“This talented company is a gem in New Jersey," declared Broadway World's Marina Kennedy. It would seem the residents of the Garden State agree—American Repertory Ballet was crowned Favorite Dance Company three separate times by the Jersey Arts People's Choice Awards. Its journey to this distinction began in 1963 when Audrée Estey, the founder of Princeton Ballet School, created Princeton Regional Ballet Company as the professional arm of the institution. By the time its name changed to the current incarnation, the Ballet had already been showcasing an array of both classic and contemporary masterpieces by Alvin Ailey, Twyla Tharp, and Dominique Dumais. It's continued to celebrate the art of the dance and test tippytoes to their limit via original productions, tours to Portugal, and traditions such as its annual staging of The Nutcracker, an ARB fixture since 1964.
The State Theatre New Jersey was saved, as its website states, from "the ravages of time." Built in 1921 as a vaudeville and silent-film palace, the venue fell on hard times in the 1970s. In 2003, however, a $3 million renovation restored the State Theatre New Jersey to much of its original glory, as crews painstakingly rehabbed the ornamental plaster, terracotta exterior, and actor holding cells. Inside the theater, a stunning chandelier sparkles more brightly than ever below the venue's signature dome.
Step to the beat at New Jersey School of Ballet and feel the rhythm of Livingston.
At New Jersey School of Ballet, dancers of all levels can experiment with movement and hone their skills through one of many heart-pumping classes.
Parking is plentiful, so patrons can feel free to bring their vehicles.
Former students of Vicky Simegiatos Dance Company have gone on to perform with some of the city's finest dance companies—a trait they have in common with the company's founder and namesake. Discovered by the directors of American Ballet Theatre during a trip to Greece, Simegiatos traveled to the United States to join the company, eventually leaving the professional ballet world behind to raise a family in Brooklyn. But the dancing bug never really left her. In the early '70s she founded what is today named the Vicky Simegiatos Performance Arts Center to teach young twirlers throughout the neighborhood Balachine-technique ballet, Greek dancing, and how to crack walnuts with their toe muscles.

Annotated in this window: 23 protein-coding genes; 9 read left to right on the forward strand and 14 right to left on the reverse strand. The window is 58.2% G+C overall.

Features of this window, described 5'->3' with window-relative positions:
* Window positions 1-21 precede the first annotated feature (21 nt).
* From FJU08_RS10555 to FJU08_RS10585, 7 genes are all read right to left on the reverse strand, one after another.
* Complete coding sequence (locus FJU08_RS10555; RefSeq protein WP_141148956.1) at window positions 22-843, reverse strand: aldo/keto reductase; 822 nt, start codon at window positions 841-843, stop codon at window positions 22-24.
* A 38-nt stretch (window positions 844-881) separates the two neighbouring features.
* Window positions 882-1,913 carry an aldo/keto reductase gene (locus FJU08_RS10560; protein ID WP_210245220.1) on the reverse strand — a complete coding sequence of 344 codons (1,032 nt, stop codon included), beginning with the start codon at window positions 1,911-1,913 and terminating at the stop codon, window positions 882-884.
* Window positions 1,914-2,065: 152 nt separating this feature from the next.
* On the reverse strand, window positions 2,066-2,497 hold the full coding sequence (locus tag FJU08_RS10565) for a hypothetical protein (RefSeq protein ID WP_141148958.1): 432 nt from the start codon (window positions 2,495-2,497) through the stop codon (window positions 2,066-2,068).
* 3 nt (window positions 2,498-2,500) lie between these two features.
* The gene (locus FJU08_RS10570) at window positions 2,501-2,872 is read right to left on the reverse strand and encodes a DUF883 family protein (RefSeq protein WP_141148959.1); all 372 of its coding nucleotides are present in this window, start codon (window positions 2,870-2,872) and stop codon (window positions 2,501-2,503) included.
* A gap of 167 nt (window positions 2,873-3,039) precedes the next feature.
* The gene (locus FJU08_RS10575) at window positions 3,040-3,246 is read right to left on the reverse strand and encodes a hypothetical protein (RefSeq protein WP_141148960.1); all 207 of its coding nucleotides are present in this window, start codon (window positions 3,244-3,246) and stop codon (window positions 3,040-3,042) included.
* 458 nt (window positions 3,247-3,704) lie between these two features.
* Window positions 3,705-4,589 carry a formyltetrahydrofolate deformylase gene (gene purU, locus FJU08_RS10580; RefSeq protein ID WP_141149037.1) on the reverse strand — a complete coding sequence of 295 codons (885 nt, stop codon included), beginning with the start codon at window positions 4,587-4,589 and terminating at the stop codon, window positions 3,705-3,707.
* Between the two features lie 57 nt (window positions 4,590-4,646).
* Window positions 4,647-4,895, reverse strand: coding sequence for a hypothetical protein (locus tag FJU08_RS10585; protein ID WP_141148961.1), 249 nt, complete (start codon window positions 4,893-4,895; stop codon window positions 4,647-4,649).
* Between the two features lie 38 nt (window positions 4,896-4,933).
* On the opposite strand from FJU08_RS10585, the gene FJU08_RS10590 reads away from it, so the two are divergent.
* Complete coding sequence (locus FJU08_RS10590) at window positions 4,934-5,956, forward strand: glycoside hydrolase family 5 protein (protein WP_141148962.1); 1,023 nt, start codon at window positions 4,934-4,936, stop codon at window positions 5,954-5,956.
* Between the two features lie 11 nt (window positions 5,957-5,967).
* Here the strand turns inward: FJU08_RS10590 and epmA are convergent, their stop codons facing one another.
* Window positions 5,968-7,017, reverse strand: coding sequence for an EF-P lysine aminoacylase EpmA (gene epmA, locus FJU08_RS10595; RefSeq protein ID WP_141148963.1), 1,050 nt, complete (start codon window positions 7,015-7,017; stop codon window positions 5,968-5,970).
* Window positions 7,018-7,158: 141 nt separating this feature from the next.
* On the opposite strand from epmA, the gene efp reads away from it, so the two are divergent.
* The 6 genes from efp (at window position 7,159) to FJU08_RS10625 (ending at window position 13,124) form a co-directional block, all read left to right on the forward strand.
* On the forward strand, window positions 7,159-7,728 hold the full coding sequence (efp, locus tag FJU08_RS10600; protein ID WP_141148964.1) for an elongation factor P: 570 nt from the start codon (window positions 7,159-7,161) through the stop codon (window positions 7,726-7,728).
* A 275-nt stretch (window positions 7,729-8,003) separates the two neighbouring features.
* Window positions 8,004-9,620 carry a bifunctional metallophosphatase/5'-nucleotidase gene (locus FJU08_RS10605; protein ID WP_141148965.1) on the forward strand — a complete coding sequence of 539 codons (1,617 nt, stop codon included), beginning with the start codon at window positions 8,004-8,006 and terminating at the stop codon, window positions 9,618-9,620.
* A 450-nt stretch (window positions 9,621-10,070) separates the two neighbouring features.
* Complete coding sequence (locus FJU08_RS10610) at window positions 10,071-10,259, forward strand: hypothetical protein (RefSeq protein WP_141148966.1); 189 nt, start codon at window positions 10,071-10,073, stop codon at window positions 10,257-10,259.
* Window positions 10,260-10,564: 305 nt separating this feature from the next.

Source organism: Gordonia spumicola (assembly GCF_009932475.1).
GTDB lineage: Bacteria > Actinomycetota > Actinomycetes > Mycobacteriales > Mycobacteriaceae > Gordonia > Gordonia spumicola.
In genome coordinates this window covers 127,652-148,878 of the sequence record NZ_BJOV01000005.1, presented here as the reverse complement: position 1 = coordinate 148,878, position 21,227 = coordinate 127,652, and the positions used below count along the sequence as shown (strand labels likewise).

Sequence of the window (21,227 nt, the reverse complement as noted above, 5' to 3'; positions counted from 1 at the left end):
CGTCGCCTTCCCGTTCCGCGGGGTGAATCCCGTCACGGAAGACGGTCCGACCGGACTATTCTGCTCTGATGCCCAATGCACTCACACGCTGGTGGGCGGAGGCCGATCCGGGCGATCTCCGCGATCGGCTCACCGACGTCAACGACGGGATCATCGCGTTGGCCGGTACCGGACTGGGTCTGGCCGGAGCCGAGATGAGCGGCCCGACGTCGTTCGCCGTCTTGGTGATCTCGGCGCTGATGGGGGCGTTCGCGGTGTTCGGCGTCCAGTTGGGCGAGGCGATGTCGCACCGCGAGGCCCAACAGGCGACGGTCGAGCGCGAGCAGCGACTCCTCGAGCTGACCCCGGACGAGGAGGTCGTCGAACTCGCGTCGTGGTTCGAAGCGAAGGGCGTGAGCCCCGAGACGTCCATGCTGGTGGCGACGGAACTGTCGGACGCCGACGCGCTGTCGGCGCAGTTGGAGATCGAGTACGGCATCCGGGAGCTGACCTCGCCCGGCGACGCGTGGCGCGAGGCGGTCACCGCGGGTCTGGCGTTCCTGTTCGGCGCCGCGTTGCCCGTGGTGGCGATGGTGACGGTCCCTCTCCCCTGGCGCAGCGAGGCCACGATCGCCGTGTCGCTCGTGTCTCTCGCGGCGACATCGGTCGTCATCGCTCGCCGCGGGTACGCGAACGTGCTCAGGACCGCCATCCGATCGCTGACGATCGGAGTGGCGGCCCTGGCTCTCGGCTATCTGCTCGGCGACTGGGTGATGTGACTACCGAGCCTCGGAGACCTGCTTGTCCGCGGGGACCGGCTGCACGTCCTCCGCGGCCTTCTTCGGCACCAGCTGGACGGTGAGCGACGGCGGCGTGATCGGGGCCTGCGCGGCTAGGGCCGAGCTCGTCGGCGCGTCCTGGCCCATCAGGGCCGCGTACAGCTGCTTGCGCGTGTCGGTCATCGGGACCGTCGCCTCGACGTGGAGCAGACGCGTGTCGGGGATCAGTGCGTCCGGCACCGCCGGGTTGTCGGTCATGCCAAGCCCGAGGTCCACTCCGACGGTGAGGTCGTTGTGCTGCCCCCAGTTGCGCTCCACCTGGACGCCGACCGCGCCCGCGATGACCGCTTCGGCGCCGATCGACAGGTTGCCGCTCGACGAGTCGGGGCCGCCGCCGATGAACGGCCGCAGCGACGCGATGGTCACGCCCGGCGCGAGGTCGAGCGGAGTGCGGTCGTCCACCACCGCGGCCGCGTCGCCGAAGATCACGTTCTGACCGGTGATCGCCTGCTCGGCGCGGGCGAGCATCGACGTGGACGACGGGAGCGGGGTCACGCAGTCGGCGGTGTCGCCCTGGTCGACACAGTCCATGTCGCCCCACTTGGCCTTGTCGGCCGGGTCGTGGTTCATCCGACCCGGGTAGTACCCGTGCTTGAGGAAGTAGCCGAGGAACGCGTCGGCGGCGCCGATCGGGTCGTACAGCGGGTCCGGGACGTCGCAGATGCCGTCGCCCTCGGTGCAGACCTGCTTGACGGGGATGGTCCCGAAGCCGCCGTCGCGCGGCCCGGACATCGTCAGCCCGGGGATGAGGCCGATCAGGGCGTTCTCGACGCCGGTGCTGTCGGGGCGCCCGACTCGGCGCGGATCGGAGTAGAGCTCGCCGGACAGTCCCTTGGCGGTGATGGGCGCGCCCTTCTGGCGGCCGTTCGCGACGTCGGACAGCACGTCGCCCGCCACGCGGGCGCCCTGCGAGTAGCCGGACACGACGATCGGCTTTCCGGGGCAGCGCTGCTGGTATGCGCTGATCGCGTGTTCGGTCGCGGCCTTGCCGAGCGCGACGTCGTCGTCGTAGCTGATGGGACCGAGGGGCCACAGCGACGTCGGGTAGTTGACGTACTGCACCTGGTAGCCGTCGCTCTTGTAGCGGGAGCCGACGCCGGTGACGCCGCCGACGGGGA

Dubbed “the punk ballerina” for her audacity, ambition, and pure raw talent, Karole Armitage exploded onto the dance scene in 1981 with her groundbreaking work Drastic-Classicism. Since then, the artist has held numerous directorial positions at companies around the world and created genre-bending works inspired by such topics as theoretical physics, 16th-century Florence, and dance. Specializing in an aesthetic as precise as it seems improvised, Armitage and her daring company strive to challenge the preconceived notions of both audiences and the dance establishment.
As a dancer, Gelsey Kirkland was legendary. Not only did she jeté her way into the roles of principal dancer for the New York City Ballet and American Ballet Theatre, she inspired major choreographers such as George Balanchine and Jerome Robbins to create new works especially for her. As a teacher, Gelsey Kirkland is equally great. From coaching at the American Ballet Theatre, Royal Ballet School, and English National Ballet, she opened her own academy, where she works with a dedicated staff to revive the art of dramatic storytelling in ballet.